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Learning an Unspoken Language!

by Aujene Jecole



When I first walked into the classroom I thought American Sign Language was just an awesome way of communication without verbally talking. Although, that is true I was amazed to find out a brief history of American Deaf Culture. I noticed when we first began the "D" in Deaf was enunciated. Typically when words are capitalized they are associated or about something or someone specific. The capitalization represents community and the word "deaf" is generally used as medical terminology. This helped me to understand the importance of respecting American Sign Language. Generally, people who are unaware of American Deaf Culture tend to adhere to strange behaviors without even recognizing them. This class alone has broadened my perspective on how to act accordingly and how to acceptingly create opportunities for communication with people who are Deaf. The American Deaf Culture is not just a lifestyle for people who are deaf, but it is a community sharing struggles, connections, and traditions.

Before committing to learning American Sign Language I always wondered how fluent signers could understand the language so easily. I always imagined the struggles I would face trying to understand the emotions of someone strictly based on hand. movement. I soon learned that your eyes and face play an entric part in being grammatical correct when you express yourself. It was demonstrated to us in class that when you change a facial expression, it can alter the meaning of the sign and change the context of the statement. Facial expressions, head movements, and eye gazes play a huge role in American Sign Langauge. Combing these elements helps American Sign Language make use of space for contrast, places, things, and time concepts. My goal is that with more practice, my peripheral view will expand so that my brain can grow accustomed to naturally processing these elements.

To fully emerge yourself into American Deaf Culture, it is imperative to acknowledge the history of American Sign Language. Most people think American Sign Language is an English translation, but American Sign Langauge was developed independently. Historically, American Sign Language has been found to be related to French Sign Language. Coming into this class on the first day I assumed that American Sign Language was a universal language, but soon I discovered that culture influences sign language and that there are differentiations of sign language in every region on this planet. There was a time when American Sign Language didn't exist, (insane right!) but that necessarily didn't mean deaf people were non-existent. In fact, Thomas Hopkins noticed a deaf girl named Alice Cogswell. Her parents didn't know how to teach her and they had pretty much given up hope. Thomas Hopkins on the other hand was determined to find a way to communicate with Alice. He is famously known for creating a portal of understanding by drawing words and pictures in the dirt! Once Thomas Hopkins discovered how to teach Alice using a stick and dirt, he was eager to learn more himself. Thomas Hopkins was lead to journey for an institution that could help expand his understandings and teachings. He came across a Deaf School in England called, Braidwood Academy in England. They slammed the doors on him and he was forced to continue searching for a person or program that wouldn't reject him. He soon met Laurent Clerc, in France, and eventually got him on the same page, so that they could both travel back to the United States to freely teach deaf people. It's shocking how American Sign Language literally started from a stick and actual dirt!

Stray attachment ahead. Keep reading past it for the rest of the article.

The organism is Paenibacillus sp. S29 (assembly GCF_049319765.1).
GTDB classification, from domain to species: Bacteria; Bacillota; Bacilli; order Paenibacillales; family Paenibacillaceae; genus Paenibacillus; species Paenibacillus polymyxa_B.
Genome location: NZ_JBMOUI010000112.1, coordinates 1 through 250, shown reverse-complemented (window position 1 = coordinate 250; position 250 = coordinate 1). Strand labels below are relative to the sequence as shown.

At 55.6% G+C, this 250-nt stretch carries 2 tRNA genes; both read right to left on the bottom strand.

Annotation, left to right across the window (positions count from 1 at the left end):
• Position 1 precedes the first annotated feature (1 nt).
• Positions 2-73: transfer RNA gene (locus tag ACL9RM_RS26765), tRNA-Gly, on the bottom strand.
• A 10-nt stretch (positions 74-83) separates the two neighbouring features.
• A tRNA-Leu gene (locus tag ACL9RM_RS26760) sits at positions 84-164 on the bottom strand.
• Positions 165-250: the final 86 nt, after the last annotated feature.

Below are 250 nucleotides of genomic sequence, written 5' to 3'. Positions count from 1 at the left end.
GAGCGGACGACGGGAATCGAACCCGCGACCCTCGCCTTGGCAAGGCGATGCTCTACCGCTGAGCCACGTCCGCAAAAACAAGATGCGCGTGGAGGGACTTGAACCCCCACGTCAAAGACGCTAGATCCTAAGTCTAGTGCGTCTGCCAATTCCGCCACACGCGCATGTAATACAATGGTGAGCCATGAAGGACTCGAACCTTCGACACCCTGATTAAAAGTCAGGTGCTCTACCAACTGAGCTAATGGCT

One of the most helpful tips I learned is why it is important to maintain eye contact. For the American Deaf Community eye contact signifies that you are listening. To not have eye contact is the same as ignoring. People who lack understanding of American Deaf Culture tend to do distracting things like bending down or walking around someone while they are conversating in American Sign Langauge. I learned that it's okay to pass through casually. Taking the time to go around someone may distract them even more. It is also considered rude to watch a signed conversation. Even in some circumstances using your voice can be considered an offense. It's important to remember that in a hearing world accommodations for deaf people are not always prioritized as they should be, so understanding and respecting these guidelines will make a beneficial difference.

By the end of this semester, my goal is to master fingerspelling and to also grasp an understanding of the American Deaf Culture. I admire how strong and gracefully Deaf people conduct themselves even when the circumstances are not in their favor. From now on I will always recognize that deaf people have a voice too! I look forward to discovering more about the struggles, connections, and traditions of the American Deaf Culture.

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